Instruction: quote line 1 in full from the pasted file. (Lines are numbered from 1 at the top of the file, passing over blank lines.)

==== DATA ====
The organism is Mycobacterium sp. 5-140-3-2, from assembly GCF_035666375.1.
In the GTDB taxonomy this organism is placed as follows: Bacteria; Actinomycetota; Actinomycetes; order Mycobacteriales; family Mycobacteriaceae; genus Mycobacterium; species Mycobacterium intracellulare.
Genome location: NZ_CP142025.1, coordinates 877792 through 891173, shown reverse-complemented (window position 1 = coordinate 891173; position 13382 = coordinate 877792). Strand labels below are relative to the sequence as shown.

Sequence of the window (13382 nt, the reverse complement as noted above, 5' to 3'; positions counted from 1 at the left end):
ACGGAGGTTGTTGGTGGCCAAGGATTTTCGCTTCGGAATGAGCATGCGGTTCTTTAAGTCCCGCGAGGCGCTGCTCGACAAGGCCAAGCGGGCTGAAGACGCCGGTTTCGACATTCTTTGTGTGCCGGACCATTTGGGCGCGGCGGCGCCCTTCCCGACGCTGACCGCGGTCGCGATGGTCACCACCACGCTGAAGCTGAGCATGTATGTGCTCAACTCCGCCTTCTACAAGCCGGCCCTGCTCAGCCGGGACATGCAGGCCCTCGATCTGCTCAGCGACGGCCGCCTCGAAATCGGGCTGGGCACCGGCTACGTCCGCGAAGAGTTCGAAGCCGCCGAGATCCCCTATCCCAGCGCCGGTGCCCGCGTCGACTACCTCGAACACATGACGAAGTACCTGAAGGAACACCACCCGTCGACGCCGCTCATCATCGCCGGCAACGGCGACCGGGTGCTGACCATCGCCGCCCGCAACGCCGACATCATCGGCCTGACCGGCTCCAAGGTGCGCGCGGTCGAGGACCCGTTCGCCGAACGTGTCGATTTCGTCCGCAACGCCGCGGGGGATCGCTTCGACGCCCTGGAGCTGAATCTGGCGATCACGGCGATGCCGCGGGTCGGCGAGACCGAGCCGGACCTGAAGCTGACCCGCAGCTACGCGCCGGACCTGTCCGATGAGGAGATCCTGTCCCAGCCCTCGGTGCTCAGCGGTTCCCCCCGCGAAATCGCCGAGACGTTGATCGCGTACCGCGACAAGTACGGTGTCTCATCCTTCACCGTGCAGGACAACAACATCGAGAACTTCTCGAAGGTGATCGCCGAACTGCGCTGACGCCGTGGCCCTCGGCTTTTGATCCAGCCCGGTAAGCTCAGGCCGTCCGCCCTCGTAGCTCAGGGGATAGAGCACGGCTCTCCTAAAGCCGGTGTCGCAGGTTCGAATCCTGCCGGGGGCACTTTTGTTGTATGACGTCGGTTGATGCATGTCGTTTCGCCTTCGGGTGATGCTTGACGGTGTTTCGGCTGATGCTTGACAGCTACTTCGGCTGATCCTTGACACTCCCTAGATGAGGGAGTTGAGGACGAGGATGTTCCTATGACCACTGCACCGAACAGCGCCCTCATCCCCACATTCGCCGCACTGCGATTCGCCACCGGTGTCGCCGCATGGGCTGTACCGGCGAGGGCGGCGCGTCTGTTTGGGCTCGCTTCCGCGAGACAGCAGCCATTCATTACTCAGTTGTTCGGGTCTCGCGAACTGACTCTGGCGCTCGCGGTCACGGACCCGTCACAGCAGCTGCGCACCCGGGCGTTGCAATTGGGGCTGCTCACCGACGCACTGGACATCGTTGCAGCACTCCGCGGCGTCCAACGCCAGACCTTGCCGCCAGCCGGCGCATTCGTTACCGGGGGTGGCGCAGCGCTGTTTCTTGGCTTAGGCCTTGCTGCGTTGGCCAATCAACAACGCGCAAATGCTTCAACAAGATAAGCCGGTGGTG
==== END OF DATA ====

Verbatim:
The organism is Mycobacterium sp. 5-140-3-2, from assembly GCF_035666375.1.